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The Dickinsonian

The student news site of Dickinson College.

The Dickinsonian

The student news site of Dickinson College.

The Dickinsonian

Brooklyn Film Review

Although maybe not the most memorable movie for a 10 year old–which is when I first watched “Brooklyn,” directed by John Crowley with cinematography by Yves Bélanger–this was a good Valentine’s Day rewatch now at age 20 because I could relate more to the film and its themes. 


“Brooklyn” follows Eilis’ (played by Saoirse Ronan) journey and experience as an Irish immigrant. She originally goes to America for a job opportunity, and then falls in love with Tony (played by Emory Cohen). Eilis plans to stay in America until her sister unexpectedly passes away. Her heart is torn between two countries and she must make a decision. 


Many of the lines are beautifully quotable, such as “So, the next time you tell me you love me, if there is a next time, I’ll say I love you too,” the film’s appropriately chosen tagline. 


Mislabeled as a thriller online, Brooklyn is definitely a romance film. This mistake worked to my advantage when convincing my boyfriend to watch on Valentine’s Day. I was looking forward to watching it because Ronan is one of my favorite actresses. Micheal Zegan, who played Joel Maisel in “The Marvelous Mrs. Maisel,” has a small role, which I was also excited to see.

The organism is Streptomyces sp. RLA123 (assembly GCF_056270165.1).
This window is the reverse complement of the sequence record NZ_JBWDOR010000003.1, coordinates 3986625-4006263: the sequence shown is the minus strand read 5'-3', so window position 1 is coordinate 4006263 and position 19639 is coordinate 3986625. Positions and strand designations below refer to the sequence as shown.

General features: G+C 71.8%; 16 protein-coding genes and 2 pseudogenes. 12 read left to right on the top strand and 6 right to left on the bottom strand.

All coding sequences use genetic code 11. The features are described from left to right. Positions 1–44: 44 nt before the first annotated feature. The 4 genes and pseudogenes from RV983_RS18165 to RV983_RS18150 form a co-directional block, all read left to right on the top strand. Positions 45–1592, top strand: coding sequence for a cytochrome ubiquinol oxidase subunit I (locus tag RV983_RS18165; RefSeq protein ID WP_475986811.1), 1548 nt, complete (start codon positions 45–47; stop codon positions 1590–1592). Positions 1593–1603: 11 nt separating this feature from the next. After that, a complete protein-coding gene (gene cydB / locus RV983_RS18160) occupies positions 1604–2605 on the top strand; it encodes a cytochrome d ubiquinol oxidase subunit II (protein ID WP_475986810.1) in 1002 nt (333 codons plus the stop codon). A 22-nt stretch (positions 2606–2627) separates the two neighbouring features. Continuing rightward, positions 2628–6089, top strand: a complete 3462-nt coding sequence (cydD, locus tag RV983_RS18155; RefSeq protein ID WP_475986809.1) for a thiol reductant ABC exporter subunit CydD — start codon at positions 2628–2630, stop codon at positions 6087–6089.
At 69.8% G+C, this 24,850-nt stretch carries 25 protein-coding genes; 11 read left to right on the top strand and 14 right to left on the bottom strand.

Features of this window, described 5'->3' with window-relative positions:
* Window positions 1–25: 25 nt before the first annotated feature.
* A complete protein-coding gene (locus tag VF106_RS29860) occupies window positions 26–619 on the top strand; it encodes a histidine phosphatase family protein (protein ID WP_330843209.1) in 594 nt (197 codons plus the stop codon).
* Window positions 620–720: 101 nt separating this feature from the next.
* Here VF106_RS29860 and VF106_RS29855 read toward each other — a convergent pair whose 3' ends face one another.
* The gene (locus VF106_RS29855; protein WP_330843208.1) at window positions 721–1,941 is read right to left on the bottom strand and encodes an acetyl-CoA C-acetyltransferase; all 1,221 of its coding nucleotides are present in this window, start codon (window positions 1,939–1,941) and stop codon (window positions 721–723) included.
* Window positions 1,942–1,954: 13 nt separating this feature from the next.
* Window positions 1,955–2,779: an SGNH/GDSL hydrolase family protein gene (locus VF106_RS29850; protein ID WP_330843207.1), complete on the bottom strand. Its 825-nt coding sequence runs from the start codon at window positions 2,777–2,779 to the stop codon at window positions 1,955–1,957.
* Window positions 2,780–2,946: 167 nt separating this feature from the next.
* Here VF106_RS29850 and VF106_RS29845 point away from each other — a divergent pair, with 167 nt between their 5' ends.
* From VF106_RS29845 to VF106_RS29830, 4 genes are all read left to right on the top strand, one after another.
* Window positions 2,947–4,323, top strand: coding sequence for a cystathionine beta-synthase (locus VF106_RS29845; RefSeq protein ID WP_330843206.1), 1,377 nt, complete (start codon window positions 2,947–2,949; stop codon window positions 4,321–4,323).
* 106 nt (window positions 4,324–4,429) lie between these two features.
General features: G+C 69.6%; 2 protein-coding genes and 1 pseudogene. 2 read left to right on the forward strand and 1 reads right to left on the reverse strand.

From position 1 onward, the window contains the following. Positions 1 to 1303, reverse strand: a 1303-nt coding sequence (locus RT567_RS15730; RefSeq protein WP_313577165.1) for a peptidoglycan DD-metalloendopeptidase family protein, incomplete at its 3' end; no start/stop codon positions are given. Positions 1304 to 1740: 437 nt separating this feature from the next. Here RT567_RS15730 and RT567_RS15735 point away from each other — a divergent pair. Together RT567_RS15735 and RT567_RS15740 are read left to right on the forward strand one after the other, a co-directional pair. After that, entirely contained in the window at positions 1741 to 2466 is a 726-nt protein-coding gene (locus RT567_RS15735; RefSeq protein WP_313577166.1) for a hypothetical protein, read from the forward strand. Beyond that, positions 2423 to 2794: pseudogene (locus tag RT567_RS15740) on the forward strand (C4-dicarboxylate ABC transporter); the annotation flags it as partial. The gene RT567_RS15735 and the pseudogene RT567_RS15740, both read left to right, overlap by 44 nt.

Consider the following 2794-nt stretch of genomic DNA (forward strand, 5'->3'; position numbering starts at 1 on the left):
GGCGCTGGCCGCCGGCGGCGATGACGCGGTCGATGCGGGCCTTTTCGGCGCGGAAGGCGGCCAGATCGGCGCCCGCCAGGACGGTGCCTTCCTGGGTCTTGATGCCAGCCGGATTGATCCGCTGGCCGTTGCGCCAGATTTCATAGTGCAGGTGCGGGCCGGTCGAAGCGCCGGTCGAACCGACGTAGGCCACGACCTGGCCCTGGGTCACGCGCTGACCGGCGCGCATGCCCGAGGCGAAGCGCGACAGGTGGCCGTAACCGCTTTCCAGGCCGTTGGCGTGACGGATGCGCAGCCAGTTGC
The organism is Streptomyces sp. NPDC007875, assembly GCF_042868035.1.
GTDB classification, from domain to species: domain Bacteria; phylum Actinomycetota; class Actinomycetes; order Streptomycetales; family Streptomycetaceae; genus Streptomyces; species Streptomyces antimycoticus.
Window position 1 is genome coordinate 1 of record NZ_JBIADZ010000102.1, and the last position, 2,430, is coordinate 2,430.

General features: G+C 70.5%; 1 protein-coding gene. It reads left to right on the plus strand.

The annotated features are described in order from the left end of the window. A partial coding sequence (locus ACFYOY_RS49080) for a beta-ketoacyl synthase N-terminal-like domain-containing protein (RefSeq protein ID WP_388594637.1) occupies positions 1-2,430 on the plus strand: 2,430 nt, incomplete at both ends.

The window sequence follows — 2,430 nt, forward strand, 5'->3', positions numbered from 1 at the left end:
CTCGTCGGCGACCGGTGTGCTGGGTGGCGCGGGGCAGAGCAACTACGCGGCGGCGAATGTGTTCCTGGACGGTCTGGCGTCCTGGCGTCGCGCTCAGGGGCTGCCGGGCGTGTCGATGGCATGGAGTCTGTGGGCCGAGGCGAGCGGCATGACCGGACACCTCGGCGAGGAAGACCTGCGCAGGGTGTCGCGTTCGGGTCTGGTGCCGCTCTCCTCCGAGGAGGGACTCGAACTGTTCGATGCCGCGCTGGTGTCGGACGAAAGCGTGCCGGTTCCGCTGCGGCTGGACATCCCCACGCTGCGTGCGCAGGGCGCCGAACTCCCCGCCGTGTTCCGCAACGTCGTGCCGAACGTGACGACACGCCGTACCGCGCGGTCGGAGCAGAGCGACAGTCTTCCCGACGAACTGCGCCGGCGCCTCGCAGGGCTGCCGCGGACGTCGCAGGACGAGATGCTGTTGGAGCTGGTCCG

Not to mention, even though the film is called “Brooklyn,” and takes place mainly in Brooklyn, it opens in Ireland, which is one of my favorite countries for its beautiful landscape, which is included in the film. 


The overall color pallet of the film is filled with natural, grassy greens, deep browns and stunning blues. 


Upon rewatching “Brooklyn,” I was hesitant about the characterization and stereotypes conveyed by Eilis and Tony, but I understand the point. This historical romance film highlights the difficulties faced by immigrants and how those difficulties and differences brought Eilis and Tony together while she navigates hardship, death, and love. 


Not only is the setting beautiful, but the 1950s costuming is aesthetically pleasing too. It was interesting to see Eilis’ style change throughout the film, which was made clear when she went back to Ireland. 


Eilis’ baby blue and light pink dresses when back in Ireland looked like they are straight out of a retro magazine and her “modern” one piece bathing suit is something I would consider wearing today. Also, her cat-eye sunglasses are adorable and still trendy today. 


My favorite scenes are the two that take place on the boat. In the first scene, Eilis is on her way to America and is talking to another Irish woman who has been living in America. The woman is knowledgeable and gives Eilis advance. Later on when Eilis is returning to America after her short visit to Ireland, the roles are revised. Eilis is now the knowledgeable Irish-American giving another new immigrant woman advice on the boat. I found this scene parallel interesting and impactful in convey’s Eilis’ character development. 


My favorite parts of the film, besides the plot, are the lovely Irish countryside setting and the costuming.

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